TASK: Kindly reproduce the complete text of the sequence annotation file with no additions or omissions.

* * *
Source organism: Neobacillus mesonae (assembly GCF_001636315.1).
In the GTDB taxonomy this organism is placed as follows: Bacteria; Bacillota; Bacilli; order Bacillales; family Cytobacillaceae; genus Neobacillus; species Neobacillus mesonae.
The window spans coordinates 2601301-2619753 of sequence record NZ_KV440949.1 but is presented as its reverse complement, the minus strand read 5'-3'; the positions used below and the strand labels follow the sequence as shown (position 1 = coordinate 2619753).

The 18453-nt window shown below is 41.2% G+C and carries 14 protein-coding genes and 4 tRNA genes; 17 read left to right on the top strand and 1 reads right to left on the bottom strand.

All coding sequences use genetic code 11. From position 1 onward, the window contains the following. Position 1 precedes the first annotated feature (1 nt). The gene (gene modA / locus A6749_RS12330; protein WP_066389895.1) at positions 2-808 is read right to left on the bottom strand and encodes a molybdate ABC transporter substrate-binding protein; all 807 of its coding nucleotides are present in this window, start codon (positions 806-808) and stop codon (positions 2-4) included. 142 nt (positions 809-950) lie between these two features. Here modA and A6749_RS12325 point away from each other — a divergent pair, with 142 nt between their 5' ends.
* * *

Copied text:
Source organism: Neobacillus mesonae (assembly GCF_001636315.1).
In the GTDB taxonomy this organism is placed as follows: Bacteria; Bacillota; Bacilli; order Bacillales; family Cytobacillaceae; genus Neobacillus; species Neobacillus mesonae.
The window spans coordinates 2601301-2619753 of sequence record NZ_KV440949.1 but is presented as its reverse complement, the minus strand read 5'-3'; the positions used below and the strand labels follow the sequence as shown (position 1 = coordinate 2619753).

The 18453-nt window shown below is 41.2% G+C and carries 14 protein-coding genes and 4 tRNA genes; 17 read left to right on the top strand and 1 reads right to left on the bottom strand.

All coding sequences use genetic code 11. From position 1 onward, the window contains the following. Position 1 precedes the first annotated feature (1 nt). The gene (gene modA / locus A6749_RS12330; protein WP_066389895.1) at positions 2-808 is read right to left on the bottom strand and encodes a molybdate ABC transporter substrate-binding protein; all 807 of its coding nucleotides are present in this window, start codon (positions 806-808) and stop codon (positions 2-4) included. 142 nt (positions 809-950) lie between these two features. Here modA and A6749_RS12325 point away from each other — a divergent pair, with 142 nt between their 5' ends.